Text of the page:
The ‘Man from Mohenjodaro’ who never left Sindh passes away

Sobho Gianchandani (Credit:
Sobho Gianchandani (Credit:

Sobho Gianchandani, one of Pakistan’s last leaders from its first generation of Marxists, has died at the age of 94.

He suffered a heart attack and was cremated in his native village near the southern city of Larkana on Tuesday.

Gianchandani was a member of the Communist Party of Pakistan and stayed active after it was banned in 1954.

He was one of the last remaining Pakistani students of Rabindranath Tagore, a literary figure and Nobel laureate from West Bengal in India.

Gianchandani’s death closes the chapter on a generation of leftist politicians who organised peasants and industrial workers during 1940s, 50s and 60s.

Analysts say it was this work that led to the 1970 election victory of the overtly socialist Pakistan Peoples Party in an otherwise conservative and religious country.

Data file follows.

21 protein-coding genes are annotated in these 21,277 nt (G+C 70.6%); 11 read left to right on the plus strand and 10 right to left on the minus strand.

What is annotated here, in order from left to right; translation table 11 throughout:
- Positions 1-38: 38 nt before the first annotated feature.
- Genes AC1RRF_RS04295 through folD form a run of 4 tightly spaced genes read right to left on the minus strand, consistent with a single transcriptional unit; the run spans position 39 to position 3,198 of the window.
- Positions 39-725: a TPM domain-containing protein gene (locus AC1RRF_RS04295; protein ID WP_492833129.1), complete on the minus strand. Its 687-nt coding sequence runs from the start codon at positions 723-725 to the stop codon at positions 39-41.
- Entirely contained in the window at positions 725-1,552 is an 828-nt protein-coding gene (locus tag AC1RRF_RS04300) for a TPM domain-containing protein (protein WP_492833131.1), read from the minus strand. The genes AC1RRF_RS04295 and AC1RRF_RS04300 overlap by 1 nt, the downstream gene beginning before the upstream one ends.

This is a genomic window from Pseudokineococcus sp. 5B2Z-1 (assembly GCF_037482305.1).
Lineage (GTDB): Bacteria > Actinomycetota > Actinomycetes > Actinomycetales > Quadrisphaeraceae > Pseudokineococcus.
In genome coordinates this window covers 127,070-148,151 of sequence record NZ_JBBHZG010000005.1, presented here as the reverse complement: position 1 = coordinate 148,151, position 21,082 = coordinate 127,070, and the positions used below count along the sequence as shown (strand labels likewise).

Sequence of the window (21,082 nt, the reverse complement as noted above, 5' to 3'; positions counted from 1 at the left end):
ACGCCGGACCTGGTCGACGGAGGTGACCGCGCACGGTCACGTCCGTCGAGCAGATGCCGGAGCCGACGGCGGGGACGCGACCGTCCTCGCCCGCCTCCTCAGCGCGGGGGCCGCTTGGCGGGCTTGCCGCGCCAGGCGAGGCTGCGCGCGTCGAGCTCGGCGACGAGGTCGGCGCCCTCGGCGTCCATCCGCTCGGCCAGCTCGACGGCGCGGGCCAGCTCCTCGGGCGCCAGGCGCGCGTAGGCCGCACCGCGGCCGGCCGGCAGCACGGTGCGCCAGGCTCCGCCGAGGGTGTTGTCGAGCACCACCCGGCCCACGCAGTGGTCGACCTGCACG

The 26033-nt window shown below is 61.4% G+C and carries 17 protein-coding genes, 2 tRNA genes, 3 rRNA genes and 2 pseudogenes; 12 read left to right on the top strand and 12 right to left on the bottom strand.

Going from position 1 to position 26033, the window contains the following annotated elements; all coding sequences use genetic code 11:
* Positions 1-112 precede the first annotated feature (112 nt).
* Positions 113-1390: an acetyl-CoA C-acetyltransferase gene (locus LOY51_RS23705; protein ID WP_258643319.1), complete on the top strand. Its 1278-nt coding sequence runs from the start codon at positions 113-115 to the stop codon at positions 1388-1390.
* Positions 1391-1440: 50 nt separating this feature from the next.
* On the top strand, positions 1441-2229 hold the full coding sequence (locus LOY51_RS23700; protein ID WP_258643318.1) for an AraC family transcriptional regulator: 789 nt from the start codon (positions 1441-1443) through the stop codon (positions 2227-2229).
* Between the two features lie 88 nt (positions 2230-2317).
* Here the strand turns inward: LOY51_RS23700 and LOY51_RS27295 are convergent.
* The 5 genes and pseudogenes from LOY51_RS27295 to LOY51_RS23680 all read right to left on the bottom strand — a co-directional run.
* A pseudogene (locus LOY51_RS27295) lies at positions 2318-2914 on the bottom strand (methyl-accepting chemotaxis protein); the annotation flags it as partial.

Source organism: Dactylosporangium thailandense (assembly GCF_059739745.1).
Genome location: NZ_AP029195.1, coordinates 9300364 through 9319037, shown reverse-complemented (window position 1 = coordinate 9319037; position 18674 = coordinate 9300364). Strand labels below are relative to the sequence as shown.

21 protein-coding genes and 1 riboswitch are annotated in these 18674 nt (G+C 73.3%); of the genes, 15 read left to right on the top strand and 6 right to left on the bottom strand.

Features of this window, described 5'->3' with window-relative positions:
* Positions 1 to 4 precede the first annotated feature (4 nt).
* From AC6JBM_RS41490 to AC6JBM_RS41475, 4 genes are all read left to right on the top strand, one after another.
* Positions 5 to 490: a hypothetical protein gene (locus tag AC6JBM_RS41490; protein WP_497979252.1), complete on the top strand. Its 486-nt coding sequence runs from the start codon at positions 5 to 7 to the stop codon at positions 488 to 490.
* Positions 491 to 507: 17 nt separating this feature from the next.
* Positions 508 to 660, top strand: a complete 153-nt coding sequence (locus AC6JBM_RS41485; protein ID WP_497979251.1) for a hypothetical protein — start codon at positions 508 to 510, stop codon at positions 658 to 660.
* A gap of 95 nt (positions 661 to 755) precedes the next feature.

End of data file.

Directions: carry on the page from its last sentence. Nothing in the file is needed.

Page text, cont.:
Gianchandani’s family said he had died in his chair after being served morning tea on Monday.

He had been suffering from cardiac problems complicated by a severe chest infection and had been in hospital twice in recent weeks.

Communist and Hindu

Gianchandani was born on 3 May 1920 to a Hindu family in Bundi village near the famous archaeological site of Mohenjo-Daro in Larkana district, Sindh province.

He went to school in Larkana and Karachi.

Later he studied fine arts at a university set up by Rabindranath Tagore at Shantiniketan, his native village in West Bengal.

In a subsequent interview, Gianchandani said he had espoused communism during his time at this university.

He said Tagore, who was then in his late 70s, used to call him “the man from Mohenjo-Daro”.

In 1942, Gianchandani participated in the Congress-led anti-British Quit India movement, and was arrested for the first time.

He was repeatedly jailed for his views and politics during a political career that lasted until the mid-1960s.

But he continued as an ideologue, intellectual and writer of several books.

In an interview in 2009, recalling the active period of his political life, he said he had become a “three-headed monster” for the Pakistani establishment.

“I am a communist, I am Hindu and I am Sindhi,” he said, light-heartedly referring to his minority identity within Pakistan


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